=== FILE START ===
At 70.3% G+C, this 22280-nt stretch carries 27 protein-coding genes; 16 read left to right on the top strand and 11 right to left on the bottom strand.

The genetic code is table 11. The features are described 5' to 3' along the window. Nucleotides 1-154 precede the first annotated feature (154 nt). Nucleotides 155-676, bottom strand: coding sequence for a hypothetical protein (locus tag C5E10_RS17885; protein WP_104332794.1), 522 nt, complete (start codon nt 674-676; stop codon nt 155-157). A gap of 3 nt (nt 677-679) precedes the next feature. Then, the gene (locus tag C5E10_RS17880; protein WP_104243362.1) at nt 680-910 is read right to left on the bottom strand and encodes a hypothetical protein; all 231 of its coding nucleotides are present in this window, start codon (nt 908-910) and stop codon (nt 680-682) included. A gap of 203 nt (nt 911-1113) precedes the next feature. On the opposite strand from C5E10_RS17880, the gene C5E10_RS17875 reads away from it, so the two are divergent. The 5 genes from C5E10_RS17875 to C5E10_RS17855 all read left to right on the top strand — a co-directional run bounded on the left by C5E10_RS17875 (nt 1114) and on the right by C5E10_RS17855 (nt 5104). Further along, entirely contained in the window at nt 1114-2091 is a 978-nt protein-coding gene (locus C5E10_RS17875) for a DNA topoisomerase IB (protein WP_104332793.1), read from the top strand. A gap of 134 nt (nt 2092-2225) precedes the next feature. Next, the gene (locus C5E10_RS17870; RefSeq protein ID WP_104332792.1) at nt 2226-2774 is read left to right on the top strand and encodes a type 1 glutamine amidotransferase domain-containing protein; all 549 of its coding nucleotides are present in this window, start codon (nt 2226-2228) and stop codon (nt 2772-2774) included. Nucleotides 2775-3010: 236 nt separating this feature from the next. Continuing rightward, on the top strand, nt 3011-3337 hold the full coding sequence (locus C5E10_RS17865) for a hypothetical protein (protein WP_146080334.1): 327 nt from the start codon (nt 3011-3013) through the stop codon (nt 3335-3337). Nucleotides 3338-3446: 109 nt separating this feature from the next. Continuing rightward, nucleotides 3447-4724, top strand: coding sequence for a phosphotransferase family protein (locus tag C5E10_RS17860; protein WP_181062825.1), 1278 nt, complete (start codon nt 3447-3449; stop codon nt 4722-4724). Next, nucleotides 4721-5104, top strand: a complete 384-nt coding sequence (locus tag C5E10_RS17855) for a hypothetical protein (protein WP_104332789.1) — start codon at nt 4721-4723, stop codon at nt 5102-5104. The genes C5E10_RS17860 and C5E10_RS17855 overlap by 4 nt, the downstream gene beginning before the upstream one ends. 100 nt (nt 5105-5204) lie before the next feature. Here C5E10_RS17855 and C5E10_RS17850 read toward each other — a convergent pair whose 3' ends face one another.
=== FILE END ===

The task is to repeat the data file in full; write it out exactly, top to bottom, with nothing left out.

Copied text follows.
At 70.3% G+C, this 22280-nt stretch carries 27 protein-coding genes; 16 read left to right on the top strand and 11 right to left on the bottom strand.

The genetic code is table 11. The features are described 5' to 3' along the window. Nucleotides 1-154 precede the first annotated feature (154 nt). Nucleotides 155-676, bottom strand: coding sequence for a hypothetical protein (locus tag C5E10_RS17885; protein WP_104332794.1), 522 nt, complete (start codon nt 674-676; stop codon nt 155-157). A gap of 3 nt (nt 677-679) precedes the next feature. Then, the gene (locus tag C5E10_RS17880; protein WP_104243362.1) at nt 680-910 is read right to left on the bottom strand and encodes a hypothetical protein; all 231 of its coding nucleotides are present in this window, start codon (nt 908-910) and stop codon (nt 680-682) included. A gap of 203 nt (nt 911-1113) precedes the next feature. On the opposite strand from C5E10_RS17880, the gene C5E10_RS17875 reads away from it, so the two are divergent. The 5 genes from C5E10_RS17875 to C5E10_RS17855 all read left to right on the top strand — a co-directional run bounded on the left by C5E10_RS17875 (nt 1114) and on the right by C5E10_RS17855 (nt 5104). Further along, entirely contained in the window at nt 1114-2091 is a 978-nt protein-coding gene (locus C5E10_RS17875) for a DNA topoisomerase IB (protein WP_104332793.1), read from the top strand. A gap of 134 nt (nt 2092-2225) precedes the next feature. Next, the gene (locus C5E10_RS17870; RefSeq protein ID WP_104332792.1) at nt 2226-2774 is read left to right on the top strand and encodes a type 1 glutamine amidotransferase domain-containing protein; all 549 of its coding nucleotides are present in this window, start codon (nt 2226-2228) and stop codon (nt 2772-2774) included. Nucleotides 2775-3010: 236 nt separating this feature from the next. Continuing rightward, on the top strand, nt 3011-3337 hold the full coding sequence (locus C5E10_RS17865) for a hypothetical protein (protein WP_146080334.1): 327 nt from the start codon (nt 3011-3013) through the stop codon (nt 3335-3337). Nucleotides 3338-3446: 109 nt separating this feature from the next. Continuing rightward, nucleotides 3447-4724, top strand: coding sequence for a phosphotransferase family protein (locus tag C5E10_RS17860; protein WP_181062825.1), 1278 nt, complete (start codon nt 3447-3449; stop codon nt 4722-4724). Next, nucleotides 4721-5104, top strand: a complete 384-nt coding sequence (locus tag C5E10_RS17855) for a hypothetical protein (protein WP_104332789.1) — start codon at nt 4721-4723, stop codon at nt 5102-5104. The genes C5E10_RS17860 and C5E10_RS17855 overlap by 4 nt, the downstream gene beginning before the upstream one ends. 100 nt (nt 5105-5204) lie before the next feature. Here C5E10_RS17855 and C5E10_RS17850 read toward each other — a convergent pair whose 3' ends face one another.